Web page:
Example: Ca++: 27.52 x 2.5 = 68.8 ppm 4.02 g/gal Mg++: .251 x 100 x 4.2 = 105.42 6.16 g/gal Atomic Absorption Values Name : # Abs Mg++ Abs Ca++ AA ppm Mg++ AA ppm Ca++ ppm Mg++ ppm Ca++ g/Gal Mg++ g/Gal Ca++ Samir 1 0.2270 0.5923 0.251 27.52 105.42 68.8 6.16 4.02 Andy 2 0.2041 0.5493 0.225 25.10 92.40 62.75 5.40 3.67 Ben 3 0.3633 0.5800 0.401 26.83 168.22 67.07 9.88 3.90 Tom 4 0.2673 0.5589 0.295 25.65 123.90 64.11 7.24 3.75 Table #2: This table displays the values obtained from AA analyzation, and shows the hardness of the water as contributed by each individual element. Absorbency Values Parts Per Million 0.000 0.0 0.125 0.1 0.403 0.5 0.716 1.0 Absorbency Values Parts Per Million 0.0000 0.000 0.0142 0.493 0.0262 0.985 0.0536 1.970 0.2360 9.850 0.4540 19.700 0.9230 49.250 Floor Number Hardness (ppm) 1 174.3 2 159.1 3 235.5 4 188.0 DISCUSSION The final hardness values were obtained by graphing the AA Standards on the previous page and then plugging in the absorption values give by the AA (Table #2). This is the grey line that appears in both graphs. When this line was extended down from the point of intersection, it was able to read the ppm value at that point. The ppm value for both Ca++ and the Mg++ were then summed to attain the final hardness of the water. The other numbers above reveal much about the water in Hamilton Hall. Looking at the final hardness values that were attained, it is clear that the two upper floors had harder water than the lower floors.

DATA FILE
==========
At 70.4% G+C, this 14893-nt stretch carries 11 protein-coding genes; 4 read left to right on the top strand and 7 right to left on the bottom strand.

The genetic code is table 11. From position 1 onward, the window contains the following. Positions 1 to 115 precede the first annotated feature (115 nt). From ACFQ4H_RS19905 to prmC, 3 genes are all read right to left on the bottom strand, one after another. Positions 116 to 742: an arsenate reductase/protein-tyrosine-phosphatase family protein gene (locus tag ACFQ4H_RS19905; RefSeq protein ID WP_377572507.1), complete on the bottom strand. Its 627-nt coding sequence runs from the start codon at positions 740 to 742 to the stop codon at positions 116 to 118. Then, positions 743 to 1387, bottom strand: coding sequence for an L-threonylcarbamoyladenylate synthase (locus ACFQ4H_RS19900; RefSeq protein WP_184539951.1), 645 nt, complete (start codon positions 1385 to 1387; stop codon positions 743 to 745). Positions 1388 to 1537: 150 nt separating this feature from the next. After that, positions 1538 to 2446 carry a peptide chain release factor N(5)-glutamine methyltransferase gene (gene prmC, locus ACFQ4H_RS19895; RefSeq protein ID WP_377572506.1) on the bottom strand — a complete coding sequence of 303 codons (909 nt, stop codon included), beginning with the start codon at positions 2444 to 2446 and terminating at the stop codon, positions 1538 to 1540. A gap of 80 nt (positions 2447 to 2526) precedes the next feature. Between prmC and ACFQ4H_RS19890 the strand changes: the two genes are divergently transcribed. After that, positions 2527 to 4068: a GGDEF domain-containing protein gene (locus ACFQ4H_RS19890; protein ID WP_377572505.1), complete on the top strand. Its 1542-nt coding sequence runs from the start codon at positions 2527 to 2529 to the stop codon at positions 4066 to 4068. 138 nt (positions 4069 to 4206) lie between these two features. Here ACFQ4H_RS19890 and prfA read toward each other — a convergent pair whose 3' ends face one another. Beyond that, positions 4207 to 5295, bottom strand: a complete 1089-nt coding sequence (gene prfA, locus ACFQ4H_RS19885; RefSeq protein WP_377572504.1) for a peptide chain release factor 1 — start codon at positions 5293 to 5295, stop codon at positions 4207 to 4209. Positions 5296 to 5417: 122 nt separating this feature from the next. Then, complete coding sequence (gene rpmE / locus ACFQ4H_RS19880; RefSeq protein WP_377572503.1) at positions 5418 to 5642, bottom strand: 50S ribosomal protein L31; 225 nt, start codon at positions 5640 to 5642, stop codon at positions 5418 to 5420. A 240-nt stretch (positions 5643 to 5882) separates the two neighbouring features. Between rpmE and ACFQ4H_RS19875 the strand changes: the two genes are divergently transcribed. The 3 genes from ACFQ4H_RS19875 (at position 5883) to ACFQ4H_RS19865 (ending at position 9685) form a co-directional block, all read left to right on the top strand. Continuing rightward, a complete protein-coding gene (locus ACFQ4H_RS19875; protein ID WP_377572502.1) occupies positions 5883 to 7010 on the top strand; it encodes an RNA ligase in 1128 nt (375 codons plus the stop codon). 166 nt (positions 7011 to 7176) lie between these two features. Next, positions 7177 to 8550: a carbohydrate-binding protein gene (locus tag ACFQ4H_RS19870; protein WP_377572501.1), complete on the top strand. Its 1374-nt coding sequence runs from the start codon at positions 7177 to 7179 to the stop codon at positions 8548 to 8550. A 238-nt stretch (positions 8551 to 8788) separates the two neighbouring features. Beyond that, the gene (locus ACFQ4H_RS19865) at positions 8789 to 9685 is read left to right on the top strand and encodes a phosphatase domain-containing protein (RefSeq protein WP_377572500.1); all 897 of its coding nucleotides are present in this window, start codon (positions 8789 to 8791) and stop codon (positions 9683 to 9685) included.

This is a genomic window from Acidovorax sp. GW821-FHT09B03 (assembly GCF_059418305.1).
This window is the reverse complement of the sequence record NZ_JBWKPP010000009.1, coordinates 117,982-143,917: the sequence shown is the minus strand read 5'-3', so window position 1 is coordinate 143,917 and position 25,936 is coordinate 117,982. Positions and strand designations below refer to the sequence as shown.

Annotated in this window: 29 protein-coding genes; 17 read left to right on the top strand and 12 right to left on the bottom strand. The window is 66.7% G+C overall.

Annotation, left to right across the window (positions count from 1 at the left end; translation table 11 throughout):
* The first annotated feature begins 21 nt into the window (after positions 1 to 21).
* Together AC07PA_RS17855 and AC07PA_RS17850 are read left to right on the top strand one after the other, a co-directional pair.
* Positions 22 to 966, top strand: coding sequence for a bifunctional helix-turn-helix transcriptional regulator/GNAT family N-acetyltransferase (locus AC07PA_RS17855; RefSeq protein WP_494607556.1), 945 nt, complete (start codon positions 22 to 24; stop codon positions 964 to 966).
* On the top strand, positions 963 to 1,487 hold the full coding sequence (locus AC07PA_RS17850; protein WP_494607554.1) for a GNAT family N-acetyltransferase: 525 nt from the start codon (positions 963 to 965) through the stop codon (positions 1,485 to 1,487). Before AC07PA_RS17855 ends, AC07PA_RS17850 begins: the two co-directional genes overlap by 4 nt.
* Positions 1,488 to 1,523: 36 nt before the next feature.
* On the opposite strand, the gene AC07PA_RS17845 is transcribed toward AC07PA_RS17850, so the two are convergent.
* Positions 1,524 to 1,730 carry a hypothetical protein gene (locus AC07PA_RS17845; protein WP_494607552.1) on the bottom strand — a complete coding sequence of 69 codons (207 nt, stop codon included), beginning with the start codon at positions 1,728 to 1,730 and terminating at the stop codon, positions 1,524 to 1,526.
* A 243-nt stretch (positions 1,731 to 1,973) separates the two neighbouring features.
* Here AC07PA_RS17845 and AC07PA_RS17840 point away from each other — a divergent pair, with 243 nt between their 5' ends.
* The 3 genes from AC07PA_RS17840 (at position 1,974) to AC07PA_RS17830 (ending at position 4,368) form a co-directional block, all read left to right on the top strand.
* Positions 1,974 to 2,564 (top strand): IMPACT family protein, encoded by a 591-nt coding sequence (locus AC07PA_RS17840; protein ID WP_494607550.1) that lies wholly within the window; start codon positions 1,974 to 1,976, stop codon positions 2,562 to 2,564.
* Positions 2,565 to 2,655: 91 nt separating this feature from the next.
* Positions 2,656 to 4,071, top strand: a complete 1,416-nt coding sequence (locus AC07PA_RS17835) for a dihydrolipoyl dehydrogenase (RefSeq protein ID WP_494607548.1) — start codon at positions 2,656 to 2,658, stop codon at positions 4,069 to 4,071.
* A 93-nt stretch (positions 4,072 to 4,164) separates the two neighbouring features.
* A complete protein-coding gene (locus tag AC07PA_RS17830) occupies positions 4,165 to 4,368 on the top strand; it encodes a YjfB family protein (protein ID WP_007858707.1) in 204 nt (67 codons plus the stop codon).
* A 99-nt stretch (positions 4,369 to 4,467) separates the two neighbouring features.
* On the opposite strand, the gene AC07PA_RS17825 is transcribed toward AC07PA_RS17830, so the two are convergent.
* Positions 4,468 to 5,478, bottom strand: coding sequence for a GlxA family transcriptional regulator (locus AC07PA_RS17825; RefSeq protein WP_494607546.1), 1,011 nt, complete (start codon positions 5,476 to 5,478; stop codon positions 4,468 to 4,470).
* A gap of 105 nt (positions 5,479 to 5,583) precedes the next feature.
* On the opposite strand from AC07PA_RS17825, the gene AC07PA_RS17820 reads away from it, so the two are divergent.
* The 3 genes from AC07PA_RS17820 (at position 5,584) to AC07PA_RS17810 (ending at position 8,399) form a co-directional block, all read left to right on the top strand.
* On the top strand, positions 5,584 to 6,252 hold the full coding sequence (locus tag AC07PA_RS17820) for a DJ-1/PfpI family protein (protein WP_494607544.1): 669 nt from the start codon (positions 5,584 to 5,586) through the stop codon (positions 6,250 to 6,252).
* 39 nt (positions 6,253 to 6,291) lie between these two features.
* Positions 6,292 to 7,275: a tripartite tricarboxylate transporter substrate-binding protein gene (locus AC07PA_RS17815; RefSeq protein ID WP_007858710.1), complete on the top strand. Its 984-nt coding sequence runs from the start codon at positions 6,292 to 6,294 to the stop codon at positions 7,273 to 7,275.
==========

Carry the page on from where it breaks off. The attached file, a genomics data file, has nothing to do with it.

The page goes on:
However, table #2 shows that the concentration of Ca++ decreased overall as the water climbed higher in the dormitory. What was unexpected was that the concentration of Mg++ actually increased as it climbed higher. As of present, I have no rational scientific explanation for this. The only possible explanation I could possibly think of is perhaps there is something within the plumbing that contains Mg and the further the water travels in it, the more dissolves of the Mg dissolves. Aside from that, there does not seem to be any possible explanation.